Tucked in a remote corner at the tip of the Northern Territory (NT), Australia, lies a little known city called Darwin—first named in 1839 by John Lort Stokes after his former shipmate and evolutionist Charles Darwin. Home to the majority (a little over 140,000) of the meagerly populated state, Darwin is famous for its native wildlife, stunning lightning storms and Aboriginal art and culture.
But the capital of the NT is far from a sleepy backwater and is more than just an “exotic” tourist haven. If you, as a non-Australian, thought otherwise, you would be forgiven for doing so because Australians themselves have very little idea about the NT and Territorians (as residents of the NT are known) are used to being snubbed by politicians, entertainers, and their own countrymen down south.
When you look closer, you see an emerging pattern of migration from Bangladesh to this quiet city in the outback—especially in the last three to four years. The number of immigrants of Bangladeshi origin in Darwin is modest—no more than a thousand. Many of them are first or second generation immigrants who moved here from big cities like Sydney, Melbourne and Brisbane. The rest of them are students at Charles Darwin University, the only university based in the NT, and the driving factor behind the number of Bangladesh-born immigrants almost doubling in Darwin in the last four years.
A woman in her early 40s whose father came to Australia from Bangladesh in the 1960s tells me that Bangladeshis here have carved out a little, tight-knit community of their own. They find little joys in organising pitha utshabs and celebrating national observance days like Bijoy Dibosh. She tells me that far from feeling alienated or isolated, the Bangladeshi diaspora crave the hassle-free, laidback lifestyle in Darwin—a far cry from the chaotic urban life in Dhaka.
As one of the largest cities in the Top End and hailed as Australia's “gateway to Asia”, Darwin (and the NT as a whole) is integral to the country's future economic development. Despite comprising over 50 percent of the country's landmass, Northern Australia hosts only 5.5 percent of Australia's total population of 24 million. The discrepancies between Northern and Southern Australia are too large, which is why the Australian government is looking towards the north to lead the growth momentum and ease the pressure on big metropolises like Sydney and Melbourne in the south.
In all this, immigration to the NT from South and Southeast Asia will play a crucial role and Australia's immigration policies reflect this north-south dichotomy in light of the Turnbull administration's overhaul of the migration process. The raft of proposed changes to citizenship laws that include increasing the permanent residency requirement (from one year) to four years and tougher English proficiency tests, and the controversial move to do away with the 457 visa programme—an employer-sponsored skilled migration visa that allowed foreign workers to live with their immediate family—are a clear sign that the immigration issue is high on the agenda.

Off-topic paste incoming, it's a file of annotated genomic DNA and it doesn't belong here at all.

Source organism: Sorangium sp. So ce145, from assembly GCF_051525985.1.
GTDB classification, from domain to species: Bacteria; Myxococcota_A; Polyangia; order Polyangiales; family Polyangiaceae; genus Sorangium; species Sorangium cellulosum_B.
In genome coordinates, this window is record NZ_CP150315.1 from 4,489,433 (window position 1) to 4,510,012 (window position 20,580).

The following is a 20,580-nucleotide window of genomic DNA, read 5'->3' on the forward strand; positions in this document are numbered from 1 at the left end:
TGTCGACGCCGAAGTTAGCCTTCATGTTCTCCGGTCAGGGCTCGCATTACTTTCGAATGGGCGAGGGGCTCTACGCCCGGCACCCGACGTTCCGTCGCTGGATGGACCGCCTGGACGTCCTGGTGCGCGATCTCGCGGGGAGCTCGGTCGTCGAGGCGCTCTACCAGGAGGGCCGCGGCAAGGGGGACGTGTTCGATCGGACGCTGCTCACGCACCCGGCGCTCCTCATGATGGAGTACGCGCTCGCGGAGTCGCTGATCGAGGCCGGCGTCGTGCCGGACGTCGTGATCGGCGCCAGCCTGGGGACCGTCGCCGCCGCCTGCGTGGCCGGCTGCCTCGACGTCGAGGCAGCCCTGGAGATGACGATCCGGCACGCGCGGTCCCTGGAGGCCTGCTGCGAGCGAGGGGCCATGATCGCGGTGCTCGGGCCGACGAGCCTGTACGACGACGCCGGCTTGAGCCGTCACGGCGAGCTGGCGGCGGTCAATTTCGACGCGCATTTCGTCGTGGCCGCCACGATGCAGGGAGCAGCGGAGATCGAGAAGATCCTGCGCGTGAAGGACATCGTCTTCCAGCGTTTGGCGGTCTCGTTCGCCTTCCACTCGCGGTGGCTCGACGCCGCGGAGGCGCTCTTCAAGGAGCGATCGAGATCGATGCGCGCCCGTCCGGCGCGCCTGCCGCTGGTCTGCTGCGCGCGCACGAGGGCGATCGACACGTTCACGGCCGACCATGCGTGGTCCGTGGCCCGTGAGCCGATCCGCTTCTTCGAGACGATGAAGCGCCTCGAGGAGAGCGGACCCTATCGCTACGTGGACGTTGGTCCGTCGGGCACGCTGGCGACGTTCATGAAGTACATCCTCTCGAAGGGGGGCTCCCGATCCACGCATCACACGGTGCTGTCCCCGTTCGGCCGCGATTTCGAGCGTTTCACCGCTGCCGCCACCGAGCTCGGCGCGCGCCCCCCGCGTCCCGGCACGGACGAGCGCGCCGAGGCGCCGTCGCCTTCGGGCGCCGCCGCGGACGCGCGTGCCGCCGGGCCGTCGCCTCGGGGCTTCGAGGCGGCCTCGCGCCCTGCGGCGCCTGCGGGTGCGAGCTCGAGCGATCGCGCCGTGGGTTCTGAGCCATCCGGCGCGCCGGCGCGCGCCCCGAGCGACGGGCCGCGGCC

On the flipside, however, the Northern Territory's state sponsorship programme that grants five extra points on some visas is a marked departure from the federal government's policies. (Many Bangladeshis opted to migrate to the NT for this reason alone.) The message is clear: the north wants more people and the south wants less, which explains why migrants from our region are eyeing the population-starved NT due to it being an easy entry point.
Behind the stories of economic development, immigration and people-eating crocodiles, however, is a larger, more complex dynamic. Darwin is a key defence hub indispensable to both Australian and American security interests. When North Korea recently claimed that it had launched long-range intercontinental ballistic missiles, which reportedly landed in the Sea of Japan, Darwin was in the direct line of fire. Although US military presence in Darwin is nothing new, escalating tensions between the US and North Korea and the increasing militarisation of Darwin have given the latter renewed geopolitical importance. This is not the first time that the city has been a flashpoint of conflict between larger powers. The Japanese bombed it in two waves during WWII—now referred to as “Australia's Pearl Harbor”.
As the Australian government shifts its focus to the long-ignored, under-developed north, a huge burden of charting its future lies with migrants. With western countries tightening their borders, Northern Australia (and Darwin still undergoing its post-war transformation) remains an exception to the norm, wherein lies huge prospects for labour-sending, populous states like Indonesia and Bangladesh.
Nahela Nowshin is a member of the editorial team at The Daily Star.